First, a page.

Happy with this success, they decided to step up again when they heard we were fencing our acreage. We were fencing it because we wanted to give them a definite border between us and them. People were cutting through our field and letting their kids ride their dirtbikes and go-karts on it when we were gone (we caught them a couple times), which seemed like a liability hazard. They started threatening us, saying the property lines were well inside our property, claiming some of our landscaping as their own. They even came over one morning after they saw us leave and paced it off with compasses and measuring tape. Another neighbor warned us there was talk of suing us to stop us from putting up a fence. We got copies of the plats and other documentation to show where our property lines were, left them on the offending neighbors porch, invited a bunch of friends over (to dissuade any neighbors from coming over and making a scene), and had the fence up in one day. We were nervous, but it's been months and we haven't heard a peep from the neighbors about it.

Luckily no one has dared say anything about our AS. They literally wouldn't have a leg to stand on. They also didn't say anything when we painted our house rose-pink, though we were expecting it.

Point is, some people like to push you around just because they can. And yes, there's hard feelings, but there's always going to be with those kinds of people. If you have the law on your side, then what are they going to do? Firebomb your house? Your setup was about as inoffensive as one could hope for. You have a right to live on and enjoy your own property. You're paying for it. It's a shame some people will never be happy, and some people have nothing else going on in their own lives than to worry about seeing a MH peeking up above someone's fence.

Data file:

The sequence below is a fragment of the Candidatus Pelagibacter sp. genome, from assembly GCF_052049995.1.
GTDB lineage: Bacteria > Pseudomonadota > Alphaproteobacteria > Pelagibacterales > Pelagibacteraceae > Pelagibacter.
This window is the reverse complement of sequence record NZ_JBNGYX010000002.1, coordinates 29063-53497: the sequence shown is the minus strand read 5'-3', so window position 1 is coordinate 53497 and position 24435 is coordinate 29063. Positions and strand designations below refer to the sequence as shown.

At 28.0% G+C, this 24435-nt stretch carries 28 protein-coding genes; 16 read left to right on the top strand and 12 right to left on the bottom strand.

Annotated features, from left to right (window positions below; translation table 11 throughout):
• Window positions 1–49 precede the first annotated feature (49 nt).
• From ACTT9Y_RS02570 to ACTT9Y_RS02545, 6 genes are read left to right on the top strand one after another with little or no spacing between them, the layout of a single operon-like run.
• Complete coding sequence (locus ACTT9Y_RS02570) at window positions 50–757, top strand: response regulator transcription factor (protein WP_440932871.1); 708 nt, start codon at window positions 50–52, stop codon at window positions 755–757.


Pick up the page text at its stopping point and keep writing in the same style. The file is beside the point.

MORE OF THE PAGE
Cool house, BTW. I'd love to live in an old house, but as you can see, with the business and the AS, we're probably not cut out for living in a neighborhood anytime soon
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Old 09-19-2003, 08:05 PM   #88
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Many thanks for your comments

We appreciate everyone's comments, compliments and support. Your replies have stoked the coals somewhat but honestly moving the AS was not too big of an issue for us.

We still bring it home whenever we need work on it (btw - this weekend it'll be right in the middle of the driveway on jack stands for new front shocks and a master cylinder ) and while having it right here represented a great convenience on one hand, it also created some incredible inconveniences for us on the other. For one the clearance between the MH and the house was only 4" so backing in and out with any frequency was no fun at all and it rendered our driveway pretty useless. For example; to mow the front lawn I needed to pull the lawnmower up the back steps, through our office and kitchen and out the front door! This was the same drill for tools and parts and anything else going from front to back. From the office parking lot it’s only five minutes away and accessible all day while I'm working. And with my workaholic tendencies there are other benefits to not having it right at the house; it no longer calls to me "Come and work on me Steven....it'll be fun....blow off your family and fix my generator....really, they'll get over it....grab your wrenches and let's go!"